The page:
cross-trained on different jobs so they can move from one
activity to the next, based on the workload. Flexibility
is built right into the structure. Because departmental
boundaries don't exist, resources also flow smoothly from
activity to activity. Information, supplies and materials
all go where they're needed, when they're needed. One person
manages the entire process and is compensated based on the
process's overall performance, rather than just one aspect
An organizational structure based on major processes makes
perfect sense, but it's a radical departure for many enterprises.
Most managers have come of age in a world where companies
consisted of functional departments, not integrated processes.
Understanding how processes function requires a different
mindset than understanding how departments function.
The missing element here is the link between one activity
and the next. In functional departments, links are taken
for granted. If each department does its part, then the
entire organization will succeed. Little consideration is
given to the links between the departments, even though
most problems occur there.
Process orientation highlights the links between activities
because the links have become a visible part of the process.
They aren't disguised by departmental boundaries. With true
process orientation, if the links aren't effective, it becomes
immediately apparent. The connections between activities
become smoother because the process's dynamic nature demands
that they continually improve.
Clear processes also encourage organizations to use teams
in the workplace. Supervision is important when people must
be pushed and directed, which happens when nobody really
understands how the overall process works. In an organization
that has adopted process orientation, everybody can clearly
see how the various activities fit together and support
one another. The relationships are obvious. People can see
and understand the results of their efforts, and supervision
becomes less necessary. Process orientation therefore promotes
self-directed work teams and team problem-solving.
In almost every way, process orientation is superior to
traditional departmental structure. Consider the following
comparison between a functional department and an integrated
With a functional department, you'll find:
Improvement efforts focused on the activity level
Each activity fully staffed
All personnel and equipment utilized
Little understanding of interdependencies between activities
Slow feedback from downstream activities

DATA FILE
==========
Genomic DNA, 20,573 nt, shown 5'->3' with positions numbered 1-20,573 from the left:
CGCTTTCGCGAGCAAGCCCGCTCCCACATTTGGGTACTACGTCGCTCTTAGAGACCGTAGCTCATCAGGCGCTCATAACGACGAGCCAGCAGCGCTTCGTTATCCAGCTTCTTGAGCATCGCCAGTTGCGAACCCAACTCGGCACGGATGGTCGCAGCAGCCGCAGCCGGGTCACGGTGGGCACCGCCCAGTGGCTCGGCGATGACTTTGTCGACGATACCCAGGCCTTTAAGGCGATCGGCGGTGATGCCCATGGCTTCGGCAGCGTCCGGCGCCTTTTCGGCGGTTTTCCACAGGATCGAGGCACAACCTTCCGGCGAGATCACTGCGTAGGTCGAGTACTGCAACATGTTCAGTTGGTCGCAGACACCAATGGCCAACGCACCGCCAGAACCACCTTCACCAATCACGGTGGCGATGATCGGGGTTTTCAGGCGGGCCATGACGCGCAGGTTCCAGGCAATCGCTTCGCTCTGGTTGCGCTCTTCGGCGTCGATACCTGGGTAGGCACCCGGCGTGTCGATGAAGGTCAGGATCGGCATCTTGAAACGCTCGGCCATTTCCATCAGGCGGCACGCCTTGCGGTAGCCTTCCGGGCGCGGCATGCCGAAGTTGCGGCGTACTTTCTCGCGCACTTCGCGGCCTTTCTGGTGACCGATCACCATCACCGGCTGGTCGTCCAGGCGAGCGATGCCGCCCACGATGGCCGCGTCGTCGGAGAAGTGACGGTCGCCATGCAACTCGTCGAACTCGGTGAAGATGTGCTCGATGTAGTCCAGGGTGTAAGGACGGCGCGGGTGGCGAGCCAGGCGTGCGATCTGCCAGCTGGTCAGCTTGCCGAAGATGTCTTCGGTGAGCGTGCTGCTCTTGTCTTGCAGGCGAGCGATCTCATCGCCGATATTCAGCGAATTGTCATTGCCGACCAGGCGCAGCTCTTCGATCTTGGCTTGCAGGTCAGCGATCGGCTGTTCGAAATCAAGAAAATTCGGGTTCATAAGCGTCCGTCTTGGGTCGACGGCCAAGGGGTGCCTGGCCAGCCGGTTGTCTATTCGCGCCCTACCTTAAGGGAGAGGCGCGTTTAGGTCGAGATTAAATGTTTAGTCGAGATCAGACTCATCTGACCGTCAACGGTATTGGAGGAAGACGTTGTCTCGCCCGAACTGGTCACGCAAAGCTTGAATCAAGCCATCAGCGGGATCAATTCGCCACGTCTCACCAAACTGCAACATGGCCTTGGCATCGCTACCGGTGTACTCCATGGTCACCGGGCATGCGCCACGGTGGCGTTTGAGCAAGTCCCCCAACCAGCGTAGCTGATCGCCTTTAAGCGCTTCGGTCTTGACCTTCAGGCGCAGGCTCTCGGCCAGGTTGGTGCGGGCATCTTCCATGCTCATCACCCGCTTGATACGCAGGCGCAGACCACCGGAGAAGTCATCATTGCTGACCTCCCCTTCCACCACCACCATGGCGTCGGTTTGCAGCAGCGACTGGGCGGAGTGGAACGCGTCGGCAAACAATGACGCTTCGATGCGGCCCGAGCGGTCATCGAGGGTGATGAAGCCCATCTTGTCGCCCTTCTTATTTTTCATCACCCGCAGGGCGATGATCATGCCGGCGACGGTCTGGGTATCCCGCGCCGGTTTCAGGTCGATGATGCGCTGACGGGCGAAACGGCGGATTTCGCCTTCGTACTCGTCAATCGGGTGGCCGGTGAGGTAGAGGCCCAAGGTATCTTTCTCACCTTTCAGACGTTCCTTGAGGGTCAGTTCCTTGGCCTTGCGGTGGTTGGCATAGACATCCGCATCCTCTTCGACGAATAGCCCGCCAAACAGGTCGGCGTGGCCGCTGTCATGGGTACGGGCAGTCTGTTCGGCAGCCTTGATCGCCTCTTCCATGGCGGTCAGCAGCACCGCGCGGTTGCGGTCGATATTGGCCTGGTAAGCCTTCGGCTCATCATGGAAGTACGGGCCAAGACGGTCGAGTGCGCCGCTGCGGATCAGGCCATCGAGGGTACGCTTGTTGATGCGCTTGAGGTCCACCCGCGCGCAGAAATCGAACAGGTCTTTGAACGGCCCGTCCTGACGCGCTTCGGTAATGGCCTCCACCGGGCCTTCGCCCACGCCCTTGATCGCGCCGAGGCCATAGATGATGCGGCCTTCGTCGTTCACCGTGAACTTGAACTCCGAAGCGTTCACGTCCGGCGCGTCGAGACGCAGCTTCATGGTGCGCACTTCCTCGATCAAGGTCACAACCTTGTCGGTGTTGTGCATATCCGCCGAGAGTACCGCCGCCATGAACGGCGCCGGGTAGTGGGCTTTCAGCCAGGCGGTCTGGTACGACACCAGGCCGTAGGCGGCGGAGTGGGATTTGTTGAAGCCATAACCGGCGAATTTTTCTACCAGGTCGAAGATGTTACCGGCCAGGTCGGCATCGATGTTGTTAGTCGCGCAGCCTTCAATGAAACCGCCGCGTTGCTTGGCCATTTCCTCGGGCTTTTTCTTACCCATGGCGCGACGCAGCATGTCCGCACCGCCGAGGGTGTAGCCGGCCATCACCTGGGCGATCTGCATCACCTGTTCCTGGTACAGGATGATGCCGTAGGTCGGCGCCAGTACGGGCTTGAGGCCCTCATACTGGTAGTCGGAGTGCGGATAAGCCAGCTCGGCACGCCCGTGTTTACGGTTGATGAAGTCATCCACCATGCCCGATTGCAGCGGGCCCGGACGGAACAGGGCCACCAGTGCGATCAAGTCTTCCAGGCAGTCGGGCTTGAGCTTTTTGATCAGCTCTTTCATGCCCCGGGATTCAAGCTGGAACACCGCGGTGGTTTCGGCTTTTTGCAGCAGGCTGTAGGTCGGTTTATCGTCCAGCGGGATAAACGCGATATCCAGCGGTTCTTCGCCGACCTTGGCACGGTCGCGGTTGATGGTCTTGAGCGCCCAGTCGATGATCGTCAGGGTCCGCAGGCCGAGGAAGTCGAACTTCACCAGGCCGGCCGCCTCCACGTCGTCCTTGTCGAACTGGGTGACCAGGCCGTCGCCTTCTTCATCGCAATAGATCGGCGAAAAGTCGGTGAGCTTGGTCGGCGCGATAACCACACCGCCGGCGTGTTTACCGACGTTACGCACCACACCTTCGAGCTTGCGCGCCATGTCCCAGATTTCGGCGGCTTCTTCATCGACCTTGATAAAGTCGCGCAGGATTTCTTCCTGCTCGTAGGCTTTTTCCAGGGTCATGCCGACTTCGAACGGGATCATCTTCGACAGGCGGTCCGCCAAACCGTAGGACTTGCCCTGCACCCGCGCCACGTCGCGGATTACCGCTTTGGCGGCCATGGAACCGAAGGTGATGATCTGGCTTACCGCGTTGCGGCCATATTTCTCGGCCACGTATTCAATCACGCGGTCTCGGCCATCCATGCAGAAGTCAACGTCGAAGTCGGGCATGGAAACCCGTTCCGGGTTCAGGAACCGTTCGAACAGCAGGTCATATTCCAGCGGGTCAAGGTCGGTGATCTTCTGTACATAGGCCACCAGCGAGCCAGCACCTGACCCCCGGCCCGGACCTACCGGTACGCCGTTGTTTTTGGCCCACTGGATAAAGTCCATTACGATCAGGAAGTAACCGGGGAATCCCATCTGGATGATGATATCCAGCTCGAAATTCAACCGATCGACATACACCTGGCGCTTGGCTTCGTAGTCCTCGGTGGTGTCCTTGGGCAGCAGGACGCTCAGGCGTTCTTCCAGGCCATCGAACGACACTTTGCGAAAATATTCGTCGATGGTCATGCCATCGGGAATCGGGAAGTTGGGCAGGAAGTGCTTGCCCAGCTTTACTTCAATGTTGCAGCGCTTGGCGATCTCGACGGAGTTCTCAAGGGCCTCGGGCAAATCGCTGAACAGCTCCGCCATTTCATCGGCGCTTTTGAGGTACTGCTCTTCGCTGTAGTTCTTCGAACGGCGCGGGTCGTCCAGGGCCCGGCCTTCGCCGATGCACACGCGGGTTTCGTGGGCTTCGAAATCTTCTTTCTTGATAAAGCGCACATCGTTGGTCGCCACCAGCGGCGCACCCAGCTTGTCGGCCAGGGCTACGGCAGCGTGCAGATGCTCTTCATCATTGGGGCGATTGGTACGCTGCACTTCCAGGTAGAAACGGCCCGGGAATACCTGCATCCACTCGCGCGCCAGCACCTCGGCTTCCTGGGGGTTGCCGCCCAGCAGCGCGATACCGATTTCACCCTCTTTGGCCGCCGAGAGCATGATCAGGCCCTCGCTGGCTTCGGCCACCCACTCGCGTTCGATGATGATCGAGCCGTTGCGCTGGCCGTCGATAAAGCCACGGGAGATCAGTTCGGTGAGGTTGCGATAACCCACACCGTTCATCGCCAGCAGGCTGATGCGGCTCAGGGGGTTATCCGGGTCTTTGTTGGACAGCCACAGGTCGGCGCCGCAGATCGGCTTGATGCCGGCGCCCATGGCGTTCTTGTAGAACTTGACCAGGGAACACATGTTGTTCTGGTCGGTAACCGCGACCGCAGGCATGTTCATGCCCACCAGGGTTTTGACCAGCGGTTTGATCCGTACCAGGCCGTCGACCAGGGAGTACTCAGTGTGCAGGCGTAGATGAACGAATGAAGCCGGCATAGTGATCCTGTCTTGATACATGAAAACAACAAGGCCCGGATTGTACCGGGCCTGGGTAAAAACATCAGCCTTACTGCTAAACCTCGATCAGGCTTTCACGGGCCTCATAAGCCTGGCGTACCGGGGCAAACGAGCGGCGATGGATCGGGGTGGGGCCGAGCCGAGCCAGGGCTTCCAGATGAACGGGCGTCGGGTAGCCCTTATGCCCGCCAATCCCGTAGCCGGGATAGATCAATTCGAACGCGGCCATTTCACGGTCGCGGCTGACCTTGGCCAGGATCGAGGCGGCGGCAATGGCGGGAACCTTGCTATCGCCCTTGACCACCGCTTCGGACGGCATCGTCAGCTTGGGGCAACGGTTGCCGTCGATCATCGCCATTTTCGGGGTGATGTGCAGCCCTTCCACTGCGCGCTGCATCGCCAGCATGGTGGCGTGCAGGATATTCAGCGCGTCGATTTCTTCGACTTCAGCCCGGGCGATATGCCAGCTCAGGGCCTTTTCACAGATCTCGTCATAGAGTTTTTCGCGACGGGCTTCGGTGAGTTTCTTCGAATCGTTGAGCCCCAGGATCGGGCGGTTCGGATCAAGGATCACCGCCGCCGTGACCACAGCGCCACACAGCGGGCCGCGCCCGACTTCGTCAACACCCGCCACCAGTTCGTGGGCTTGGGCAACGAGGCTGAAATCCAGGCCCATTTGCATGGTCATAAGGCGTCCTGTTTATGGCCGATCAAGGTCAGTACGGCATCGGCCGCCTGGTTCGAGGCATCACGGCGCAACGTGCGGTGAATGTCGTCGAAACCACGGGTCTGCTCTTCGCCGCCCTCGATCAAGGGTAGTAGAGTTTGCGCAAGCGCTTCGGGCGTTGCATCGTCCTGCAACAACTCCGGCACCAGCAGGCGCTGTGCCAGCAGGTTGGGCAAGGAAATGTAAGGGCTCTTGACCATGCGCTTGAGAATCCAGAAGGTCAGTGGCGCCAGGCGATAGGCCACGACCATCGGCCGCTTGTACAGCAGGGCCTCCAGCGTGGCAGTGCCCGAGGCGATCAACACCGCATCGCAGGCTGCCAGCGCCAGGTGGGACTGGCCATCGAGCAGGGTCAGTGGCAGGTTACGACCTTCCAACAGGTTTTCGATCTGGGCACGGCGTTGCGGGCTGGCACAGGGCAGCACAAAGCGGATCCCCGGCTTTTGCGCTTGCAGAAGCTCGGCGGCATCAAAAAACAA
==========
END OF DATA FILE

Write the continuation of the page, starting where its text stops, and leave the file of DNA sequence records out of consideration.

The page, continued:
Metrics focused on the activity
Little flexibility in the event of changes
Competition for resources
An inward-looking view
Clean divisions between management and staff
An integrated process, however, promotes:
Improvement efforts focused on the process level
Activities only staffed as necessary
Personnel and equipment used when demand requires them
Heightened understanding of interdependencies between activities
Less need for supervision
Free-flowing companywide communications
Fast feedback from downstream activities
Metrics focused on the overall process
Flexibility when change occurs
An outward-looking view
Blurred divisions between management and staff
Many subprocesses support one major business process,
but they all have the same ultimate objective: enabling
the business process to fulfill its organizational objective.
Major business processes sometimes coincide with traditional
departmental boundaries but more often cut across them.
People often become confused about where to draw the lines
between major processes. It's worth vigorous discussion
but not worth getting too hung up on. The exact definition
of each business process could easily be argued from a number
of different angles. It's important to remember that, with
process orientation, the organization is broadening its
focus and attempting to embrace a new structure. This alone
is a huge breakthrough.
Let's look at some examples of major business processes
and the subprocesses that support them.
- Determining a mission
- Developing a strategy
- Selecting key measures
- Communicating the mission, strategy and key measures
- Ensuring that all processes stay focused on the customer
- Analyzing data
- Making rational decisions
- Recognizing personnel for their contributions
- Representing the organization to the outside environment
- Acting ethically
Customer satisfaction process:
- Conducting research into market needs and desires
- Communicating market needs and desires to other processes
- Developing the marketing strategy
- Locating potential customers
- Providing product information
- Performing sales follow-up
- Gauging customer perceptions
- Analyzing data on customer perceptions
- Communicating to the organization about customer perceptions
- Understanding market needs and desires
- Converting needs and desires into design input
- Planning design activities
- Coordinating activities with all process leaders
- Developing product output that meets design input
- Reviewing the design progress
- Verifying and validating design output
- Communicating design information to other processes
- Controlling design documents
- Communicating needs to suppliers
- Evaluating and selecting suppliers
- Purchasing supplies, services and equipment (i.e.,
- Verifying the conformity of inbound products
- Ensuring the payment of suppliers
- Providing feedback to suppliers on performance
- Moving inbound products to the appropriate location
- Storing inbound products as necessary
- Optimizing the time, cost and performance of inbound
Product realization process: